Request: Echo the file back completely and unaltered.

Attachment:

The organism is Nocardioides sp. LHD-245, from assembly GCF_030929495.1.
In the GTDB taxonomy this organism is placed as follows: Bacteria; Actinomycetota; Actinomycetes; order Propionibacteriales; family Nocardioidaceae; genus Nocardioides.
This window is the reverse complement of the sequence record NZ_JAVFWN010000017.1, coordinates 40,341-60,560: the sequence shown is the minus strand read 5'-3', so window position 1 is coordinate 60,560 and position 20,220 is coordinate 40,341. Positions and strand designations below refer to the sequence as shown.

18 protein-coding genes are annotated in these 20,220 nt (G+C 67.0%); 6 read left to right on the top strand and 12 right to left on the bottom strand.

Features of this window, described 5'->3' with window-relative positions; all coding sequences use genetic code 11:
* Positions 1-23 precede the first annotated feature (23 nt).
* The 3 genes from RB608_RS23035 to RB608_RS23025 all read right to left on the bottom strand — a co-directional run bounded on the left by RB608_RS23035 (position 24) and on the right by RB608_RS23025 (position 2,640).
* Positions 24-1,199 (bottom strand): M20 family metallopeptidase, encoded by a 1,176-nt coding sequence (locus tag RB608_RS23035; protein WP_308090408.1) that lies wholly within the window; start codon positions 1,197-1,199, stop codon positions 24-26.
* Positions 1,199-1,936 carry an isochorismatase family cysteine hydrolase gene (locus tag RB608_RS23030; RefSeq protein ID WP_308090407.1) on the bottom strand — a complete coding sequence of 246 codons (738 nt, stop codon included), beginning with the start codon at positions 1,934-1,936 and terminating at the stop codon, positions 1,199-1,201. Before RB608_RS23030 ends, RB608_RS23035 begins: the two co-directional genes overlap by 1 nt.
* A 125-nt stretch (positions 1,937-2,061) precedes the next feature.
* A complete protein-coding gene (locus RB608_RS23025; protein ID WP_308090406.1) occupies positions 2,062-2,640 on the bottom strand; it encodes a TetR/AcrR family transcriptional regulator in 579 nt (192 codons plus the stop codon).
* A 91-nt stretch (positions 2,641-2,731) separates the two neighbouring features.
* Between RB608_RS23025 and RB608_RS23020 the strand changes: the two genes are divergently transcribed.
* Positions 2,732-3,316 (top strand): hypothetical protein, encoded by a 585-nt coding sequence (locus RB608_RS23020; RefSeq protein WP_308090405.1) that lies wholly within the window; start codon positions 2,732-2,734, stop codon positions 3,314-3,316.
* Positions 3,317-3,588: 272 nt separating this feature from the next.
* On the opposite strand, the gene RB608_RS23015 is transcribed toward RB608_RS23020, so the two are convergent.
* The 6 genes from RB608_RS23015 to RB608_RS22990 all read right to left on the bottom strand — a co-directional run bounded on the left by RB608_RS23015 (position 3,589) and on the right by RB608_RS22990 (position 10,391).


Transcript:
The organism is Nocardioides sp. LHD-245, from assembly GCF_030929495.1.
In the GTDB taxonomy this organism is placed as follows: Bacteria; Actinomycetota; Actinomycetes; order Propionibacteriales; family Nocardioidaceae; genus Nocardioides.
This window is the reverse complement of the sequence record NZ_JAVFWN010000017.1, coordinates 40,341-60,560: the sequence shown is the minus strand read 5'-3', so window position 1 is coordinate 60,560 and position 20,220 is coordinate 40,341. Positions and strand designations below refer to the sequence as shown.

18 protein-coding genes are annotated in these 20,220 nt (G+C 67.0%); 6 read left to right on the top strand and 12 right to left on the bottom strand.

Features of this window, described 5'->3' with window-relative positions; all coding sequences use genetic code 11:
* Positions 1-23 precede the first annotated feature (23 nt).
* The 3 genes from RB608_RS23035 to RB608_RS23025 all read right to left on the bottom strand — a co-directional run bounded on the left by RB608_RS23035 (position 24) and on the right by RB608_RS23025 (position 2,640).
* Positions 24-1,199 (bottom strand): M20 family metallopeptidase, encoded by a 1,176-nt coding sequence (locus tag RB608_RS23035; protein WP_308090408.1) that lies wholly within the window; start codon positions 1,197-1,199, stop codon positions 24-26.
* Positions 1,199-1,936 carry an isochorismatase family cysteine hydrolase gene (locus tag RB608_RS23030; RefSeq protein ID WP_308090407.1) on the bottom strand — a complete coding sequence of 246 codons (738 nt, stop codon included), beginning with the start codon at positions 1,934-1,936 and terminating at the stop codon, positions 1,199-1,201. Before RB608_RS23030 ends, RB608_RS23035 begins: the two co-directional genes overlap by 1 nt.
* A 125-nt stretch (positions 1,937-2,061) precedes the next feature.
* A complete protein-coding gene (locus RB608_RS23025; protein ID WP_308090406.1) occupies positions 2,062-2,640 on the bottom strand; it encodes a TetR/AcrR family transcriptional regulator in 579 nt (192 codons plus the stop codon).
* A 91-nt stretch (positions 2,641-2,731) separates the two neighbouring features.
* Between RB608_RS23025 and RB608_RS23020 the strand changes: the two genes are divergently transcribed.
* Positions 2,732-3,316 (top strand): hypothetical protein, encoded by a 585-nt coding sequence (locus RB608_RS23020; RefSeq protein WP_308090405.1) that lies wholly within the window; start codon positions 2,732-2,734, stop codon positions 3,314-3,316.
* Positions 3,317-3,588: 272 nt separating this feature from the next.
* On the opposite strand, the gene RB608_RS23015 is transcribed toward RB608_RS23020, so the two are convergent.
* The 6 genes from RB608_RS23015 to RB608_RS22990 all read right to left on the bottom strand — a co-directional run bounded on the left by RB608_RS23015 (position 3,589) and on the right by RB608_RS22990 (position 10,391).